Wednesday, August 5, 2009

Johnny Mathis

I don’t get too excited about Johnny Mathis. He is the anti-Elvis, a black man trying to sound white.

He had quite the chart career: 99 records on the hot 100 between 1957 and 1978. What I have here is Johnny’s Greatest Hits, most of More Johnny’s Greatest Hits, and few singles. This is all early stuff, ending in 1963.

Johnny Mathis:

Chances Are – His signature song. This was a hit in the fall of 1957, and it is a love song, obviously, and it seems to be about the capricious nature of romance. To my ears it’s facile, but that’s just one man’s opinion. The song made number 1 on Billboard
All The Time – He waxes operatic here, too much vibrato man. A hit in the summer of 1958.
The Twelfth Of Never – Another song of undying love, and an expression I used when my kids ask me when. From the fall of 1957. The B side of Chances Are.
When Sunny Gets Blue – Nobody is happy all the time.
When I Am With You – How love changes who we are. Not only is everything perfect, but our hero changes. He loves her for what he is when he is with her.
Wonderful! Wonderful! – No relation to Lawrence Welk. From the summer of 1957.
It’s Not For Me To Say – From the summer of 1957. I don’t know how two records by the same artist on the same label ended up on the chart at the same time.
Come To Me – Not The Tommy James & The Shodelles hit. From the winter of 1958. I think this would have been better sung by a woman. “My desire is that you possess me…”
Wild Is The Wind – From late 1957, nothing is wild about this song. David Bowie does a phenomenal version.
Warm And Tender – Lots of pizzicato going on here. It doesn’t help
No Love (But Your Love) – From late 1957. The A side of Wild Is The Wind.
I Look At You – How it feels to be attracted to someone who is unavailable.
Small World – Not the Disney song. How much we have in common. From the summer of 1959.
Let It Rain – Not the Derek & The Dominoes song. Another song using rain as a symbol for broken romance.
The Flame Of Love
A Certain Smile – From the summer of 1958.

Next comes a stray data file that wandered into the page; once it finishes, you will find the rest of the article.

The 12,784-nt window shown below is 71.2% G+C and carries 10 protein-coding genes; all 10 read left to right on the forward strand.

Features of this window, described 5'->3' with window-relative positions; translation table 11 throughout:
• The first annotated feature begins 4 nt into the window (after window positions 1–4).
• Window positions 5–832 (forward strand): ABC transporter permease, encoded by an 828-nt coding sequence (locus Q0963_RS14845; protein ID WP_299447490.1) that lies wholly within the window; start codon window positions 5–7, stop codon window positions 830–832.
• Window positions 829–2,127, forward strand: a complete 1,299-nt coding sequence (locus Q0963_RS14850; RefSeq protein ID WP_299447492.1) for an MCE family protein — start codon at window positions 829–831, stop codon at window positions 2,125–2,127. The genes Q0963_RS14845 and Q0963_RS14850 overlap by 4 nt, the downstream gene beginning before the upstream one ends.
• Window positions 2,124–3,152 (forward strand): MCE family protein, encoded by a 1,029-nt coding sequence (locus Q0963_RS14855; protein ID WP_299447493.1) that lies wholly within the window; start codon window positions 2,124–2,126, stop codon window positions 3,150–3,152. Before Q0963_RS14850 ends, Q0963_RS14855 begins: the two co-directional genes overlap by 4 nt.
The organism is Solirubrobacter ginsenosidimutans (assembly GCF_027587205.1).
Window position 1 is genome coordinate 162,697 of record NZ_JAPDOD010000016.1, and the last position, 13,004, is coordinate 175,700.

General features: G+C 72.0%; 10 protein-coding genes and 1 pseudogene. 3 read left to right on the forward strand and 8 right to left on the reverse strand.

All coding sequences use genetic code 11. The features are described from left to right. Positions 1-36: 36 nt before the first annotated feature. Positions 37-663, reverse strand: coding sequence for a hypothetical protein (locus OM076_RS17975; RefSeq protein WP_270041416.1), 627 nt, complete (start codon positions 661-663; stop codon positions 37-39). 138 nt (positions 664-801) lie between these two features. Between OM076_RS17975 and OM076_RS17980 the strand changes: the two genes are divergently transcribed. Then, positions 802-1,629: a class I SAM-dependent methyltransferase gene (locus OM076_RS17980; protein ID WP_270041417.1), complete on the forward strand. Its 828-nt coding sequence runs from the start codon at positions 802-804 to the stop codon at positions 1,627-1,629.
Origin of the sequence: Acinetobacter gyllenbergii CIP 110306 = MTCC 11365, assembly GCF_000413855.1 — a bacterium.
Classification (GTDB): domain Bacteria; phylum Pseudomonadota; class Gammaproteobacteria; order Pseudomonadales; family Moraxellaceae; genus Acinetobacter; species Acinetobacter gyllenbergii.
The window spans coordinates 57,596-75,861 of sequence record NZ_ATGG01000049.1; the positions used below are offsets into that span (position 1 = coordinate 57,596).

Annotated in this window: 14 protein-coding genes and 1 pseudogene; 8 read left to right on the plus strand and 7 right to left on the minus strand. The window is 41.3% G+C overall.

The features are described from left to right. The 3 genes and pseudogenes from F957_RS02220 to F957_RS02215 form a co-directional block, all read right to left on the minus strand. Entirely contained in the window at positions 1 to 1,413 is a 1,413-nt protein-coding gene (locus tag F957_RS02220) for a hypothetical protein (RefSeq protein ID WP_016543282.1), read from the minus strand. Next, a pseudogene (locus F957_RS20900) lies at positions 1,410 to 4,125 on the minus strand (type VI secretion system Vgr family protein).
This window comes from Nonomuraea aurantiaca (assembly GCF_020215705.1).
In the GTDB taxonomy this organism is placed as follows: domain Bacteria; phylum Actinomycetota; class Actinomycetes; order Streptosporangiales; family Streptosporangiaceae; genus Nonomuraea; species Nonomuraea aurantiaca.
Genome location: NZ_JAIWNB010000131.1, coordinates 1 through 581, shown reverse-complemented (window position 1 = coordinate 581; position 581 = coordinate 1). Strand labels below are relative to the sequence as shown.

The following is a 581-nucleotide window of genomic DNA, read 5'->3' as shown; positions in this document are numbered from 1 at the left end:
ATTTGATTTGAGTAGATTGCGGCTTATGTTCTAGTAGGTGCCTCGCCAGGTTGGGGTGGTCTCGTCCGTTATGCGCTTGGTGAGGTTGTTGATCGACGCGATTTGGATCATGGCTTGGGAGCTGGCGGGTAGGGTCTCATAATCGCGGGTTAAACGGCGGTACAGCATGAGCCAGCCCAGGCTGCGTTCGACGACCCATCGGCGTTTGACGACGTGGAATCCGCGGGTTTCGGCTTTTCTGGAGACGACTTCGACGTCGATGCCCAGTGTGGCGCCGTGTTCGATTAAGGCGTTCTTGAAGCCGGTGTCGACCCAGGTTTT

Very Much In Love
Someone – A cloying song, by an artist who specialized in cloyingness. A hit in the spring of 1959, and covered by The Righteous Brothers, though they called it Guess Who.
Call Me – Not the 60s favourite that was a hit for Chris Montez. From the fall of 1958.
You Are Beautiful – From the winter of 1959.
Teacher Teacher – The DeCastro Sisters did Teach Me Tonight, and Doris Day did Teacher’s Pet, and this guy does this. It’s all sick. From the summer of 1958, the B side of All The Time.
Stairway To The Sea
Let’s Love – From the winter of 1959.
Misty – A song that became much bigger than Mathis’ recording of it. Not even Johnny could kill this one. Ray Stevens did a great version. From late 1959.
What Will Mary Say – A song about cheating, and a girl named Mary. Very blasé. From the winter of 1963.
Gina – The A side of Come To Me and a hit in the fall of 1962. The only Gina I ever knew was Mona’s younger sister. Mona? She was my classmate in last elementary / early junior high school.


Anonymous said...

I read your page with interest but you obviously do not recognise class when you see and hear it.
Johnny is just the best and the fact that he is celebrating almost 54 years at the top bears this out.
Sheer perfection.

Ray said...

He seems to fault Mathis for what was a general trend in that period in musical history.

Not a very smart musical commentary.

Anonymous said...

Who does this blogger think he is! He's no expert on music or singers, that's for sure. Johnny Mathis is in a class of his own and always will be!! What a very ignorant review of a great man's career! }:

Anonymous said...

Mr. blogger: listen to Johnny's interviews and you will see that he sings like he talks: you do know he is from Jamaica, don't you? Johnny Mathis is a world class talent whose voice is an Earthly treasure. There is no one else like him the world. He could have been an Olympian, but he chose music instead. There are millions who are glad he did!!!

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